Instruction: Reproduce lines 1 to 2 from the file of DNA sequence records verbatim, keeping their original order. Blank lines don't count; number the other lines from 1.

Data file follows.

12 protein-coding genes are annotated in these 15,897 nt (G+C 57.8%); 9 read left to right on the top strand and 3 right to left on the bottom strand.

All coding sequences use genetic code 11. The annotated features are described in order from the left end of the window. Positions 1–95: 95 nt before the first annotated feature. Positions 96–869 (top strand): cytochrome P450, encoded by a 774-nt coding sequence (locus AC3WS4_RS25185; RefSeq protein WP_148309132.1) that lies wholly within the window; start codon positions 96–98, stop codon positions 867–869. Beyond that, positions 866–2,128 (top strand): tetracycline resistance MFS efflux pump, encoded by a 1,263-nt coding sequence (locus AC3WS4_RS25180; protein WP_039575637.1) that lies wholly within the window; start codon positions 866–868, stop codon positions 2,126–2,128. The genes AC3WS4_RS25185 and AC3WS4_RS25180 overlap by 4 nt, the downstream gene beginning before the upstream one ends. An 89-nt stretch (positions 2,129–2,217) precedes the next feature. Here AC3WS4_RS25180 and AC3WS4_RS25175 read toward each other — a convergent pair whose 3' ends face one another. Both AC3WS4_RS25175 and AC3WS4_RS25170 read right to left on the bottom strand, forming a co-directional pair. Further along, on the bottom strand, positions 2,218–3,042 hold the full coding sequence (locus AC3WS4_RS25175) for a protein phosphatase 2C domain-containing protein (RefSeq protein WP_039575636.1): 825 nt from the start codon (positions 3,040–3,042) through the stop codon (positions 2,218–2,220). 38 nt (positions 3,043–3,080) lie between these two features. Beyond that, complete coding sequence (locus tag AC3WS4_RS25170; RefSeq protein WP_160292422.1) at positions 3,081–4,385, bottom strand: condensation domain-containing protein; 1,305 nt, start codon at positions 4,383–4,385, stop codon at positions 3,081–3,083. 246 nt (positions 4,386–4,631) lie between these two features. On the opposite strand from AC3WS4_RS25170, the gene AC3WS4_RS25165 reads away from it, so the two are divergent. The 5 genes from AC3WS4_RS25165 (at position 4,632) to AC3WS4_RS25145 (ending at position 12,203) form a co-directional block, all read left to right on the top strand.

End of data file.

12 protein-coding genes are annotated in these 15,897 nt (G+C 57.8%); 9 read left to right on the top strand and 3 right to left on the bottom strand.

All coding sequences use genetic code 11. The annotated features are described in order from the left end of the window. Positions 1–95: 95 nt before the first annotated feature. Positions 96–869 (top strand): cytochrome P450, encoded by a 774-nt coding sequence (locus AC3WS4_RS25185; RefSeq protein WP_148309132.1) that lies wholly within the window; start codon positions 96–98, stop codon positions 867–869. Beyond that, positions 866–2,128 (top strand): tetracycline resistance MFS efflux pump, encoded by a 1,263-nt coding sequence (locus AC3WS4_RS25180; protein WP_039575637.1) that lies wholly within the window; start codon positions 866–868, stop codon positions 2,126–2,128. The genes AC3WS4_RS25185 and AC3WS4_RS25180 overlap by 4 nt, the downstream gene beginning before the upstream one ends. An 89-nt stretch (positions 2,129–2,217) precedes the next feature. Here AC3WS4_RS25180 and AC3WS4_RS25175 read toward each other — a convergent pair whose 3' ends face one another. Both AC3WS4_RS25175 and AC3WS4_RS25170 read right to left on the bottom strand, forming a co-directional pair. Further along, on the bottom strand, positions 2,218–3,042 hold the full coding sequence (locus AC3WS4_RS25175) for a protein phosphatase 2C domain-containing protein (RefSeq protein WP_039575636.1): 825 nt from the start codon (positions 3,040–3,042) through the stop codon (positions 2,218–2,220). 38 nt (positions 3,043–3,080) lie between these two features. Beyond that, complete coding sequence (locus tag AC3WS4_RS25170; RefSeq protein WP_160292422.1) at positions 3,081–4,385, bottom strand: condensation domain-containing protein; 1,305 nt, start codon at positions 4,383–4,385, stop codon at positions 3,081–3,083. 246 nt (positions 4,386–4,631) lie between these two features. On the opposite strand from AC3WS4_RS25170, the gene AC3WS4_RS25165 reads away from it, so the two are divergent. The 5 genes from AC3WS4_RS25165 (at position 4,632) to AC3WS4_RS25145 (ending at position 12,203) form a co-directional block, all read left to right on the top strand.